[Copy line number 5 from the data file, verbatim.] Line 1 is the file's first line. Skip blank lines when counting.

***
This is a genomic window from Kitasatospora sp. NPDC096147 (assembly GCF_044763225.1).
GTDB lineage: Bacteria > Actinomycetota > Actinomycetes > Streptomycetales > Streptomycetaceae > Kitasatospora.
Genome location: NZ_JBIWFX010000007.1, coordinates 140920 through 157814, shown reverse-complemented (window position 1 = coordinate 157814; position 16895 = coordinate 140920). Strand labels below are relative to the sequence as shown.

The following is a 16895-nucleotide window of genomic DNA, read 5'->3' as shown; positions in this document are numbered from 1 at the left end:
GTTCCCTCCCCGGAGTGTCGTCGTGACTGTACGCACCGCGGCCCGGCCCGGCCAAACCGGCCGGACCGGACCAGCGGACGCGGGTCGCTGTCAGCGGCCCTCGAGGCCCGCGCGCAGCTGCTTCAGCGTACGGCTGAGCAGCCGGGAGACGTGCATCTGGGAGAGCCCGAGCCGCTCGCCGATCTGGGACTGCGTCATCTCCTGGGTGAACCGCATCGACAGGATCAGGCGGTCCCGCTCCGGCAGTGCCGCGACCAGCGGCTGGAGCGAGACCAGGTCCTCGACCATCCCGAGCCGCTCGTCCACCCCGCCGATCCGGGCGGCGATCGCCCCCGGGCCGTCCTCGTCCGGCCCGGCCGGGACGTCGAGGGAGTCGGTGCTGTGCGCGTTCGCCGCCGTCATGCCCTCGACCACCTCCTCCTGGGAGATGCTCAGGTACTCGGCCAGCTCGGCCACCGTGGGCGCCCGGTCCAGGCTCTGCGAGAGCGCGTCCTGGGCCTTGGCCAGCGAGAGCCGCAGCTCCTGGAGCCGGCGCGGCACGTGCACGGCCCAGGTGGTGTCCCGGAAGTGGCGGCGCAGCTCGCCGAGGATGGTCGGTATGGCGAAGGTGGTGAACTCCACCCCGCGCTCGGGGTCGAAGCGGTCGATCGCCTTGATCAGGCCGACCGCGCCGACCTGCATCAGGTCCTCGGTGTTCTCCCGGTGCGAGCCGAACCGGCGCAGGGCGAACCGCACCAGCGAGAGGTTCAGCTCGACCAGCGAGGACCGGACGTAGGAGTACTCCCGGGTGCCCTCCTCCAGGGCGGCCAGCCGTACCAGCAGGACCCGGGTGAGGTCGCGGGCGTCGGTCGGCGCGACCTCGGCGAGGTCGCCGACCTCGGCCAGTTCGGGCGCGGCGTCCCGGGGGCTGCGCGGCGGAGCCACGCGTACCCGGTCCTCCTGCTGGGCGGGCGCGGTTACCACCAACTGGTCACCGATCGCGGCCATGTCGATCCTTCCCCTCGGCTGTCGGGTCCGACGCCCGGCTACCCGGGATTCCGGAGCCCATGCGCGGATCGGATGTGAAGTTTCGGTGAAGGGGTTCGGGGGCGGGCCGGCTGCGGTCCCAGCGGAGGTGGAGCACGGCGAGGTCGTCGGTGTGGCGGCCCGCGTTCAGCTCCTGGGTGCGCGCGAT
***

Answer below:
GTTCCCTCCCCGGAGTGTCGTCGTGACTGTACGCACCGCGGCCCGGCCCGGCCAAACCGGCCGGACCGGACCAGCGGACGCGGGTCGCTGTCAGCGGCCCTCGAGGCCCGCGCGCAGCTGCTTCAGCGTACGGCTGAGCAGCCGGGAGACGTGCATCTGGGAGAGCCCGAGCCGCTCGCCGATCTGGGACTGCGTCATCTCCTGGGTGAACCGCATCGACAGGATCAGGCGGTCCCGCTCCGGCAGTGCCGCGACCAGCGGCTGGAGCGAGACCAGGTCCTCGACCATCCCGAGCCGCTCGTCCACCCCGCCGATCCGGGCGGCGATCGCCCCCGGGCCGTCCTCGTCCGGCCCGGCCGGGACGTCGAGGGAGTCGGTGCTGTGCGCGTTCGCCGCCGTCATGCCCTCGACCACCTCCTCCTGGGAGATGCTCAGGTACTCGGCCAGCTCGGCCACCGTGGGCGCCCGGTCCAGGCTCTGCGAGAGCGCGTCCTGGGCCTTGGCCAGCGAGAGCCGCAGCTCCTGGAGCCGGCGCGGCACGTGCACGGCCCAGGTGGTGTCCCGGAAGTGGCGGCGCAGCTCGCCGAGGATGGTCGGTATGGCGAAGGTGGTGAACTCCACCCCGCGCTCGGGGTCGAAGCGGTCGATCGCCTTGATCAGGCCGACCGCGCCGACCTGCATCAGGTCCTCGGTGTTCTCCCGGTGCGAGCCGAACCGGCGCAGGGCGAACCGCACCAGCGAGAGGTTCAGCTCGACCAGCGAGGACCGGACGTAGGAGTACTCCCGGGTGCCCTCCTCCAGGGCGGCCAGCCGTACCAGCAGGACCCGGGTGAGGTCGCGGGCGTCGGTCGGCGCGACCTCGGCGAGGTCGCCGACCTCGGCCAGTTCGGGCGCGGCGTCCCGGGGGCTGCGCGGCGGAGCCACGCGTACCCGGTCCTCCTGCTGGGCGGGCGCGGTTACCACCAACTGGTCACCGATCGCGGCCATGTCGATCCTTCCCCTCGGCTGTCGGGTCCGACGCCCGGCTACCCGGGATTCCGGAGCCCATGCGCGGATCGGATGTGAAGTTTCGGTGAAGGGGTTCGGGGGCGGGCCGGCTGCGGTCCCAGCGGAGGTGGAGCACGGCGAGGTCGTCGGTGTGGCGGCCCGCGTTCAGCTCCTGGGTGCGCGCGAT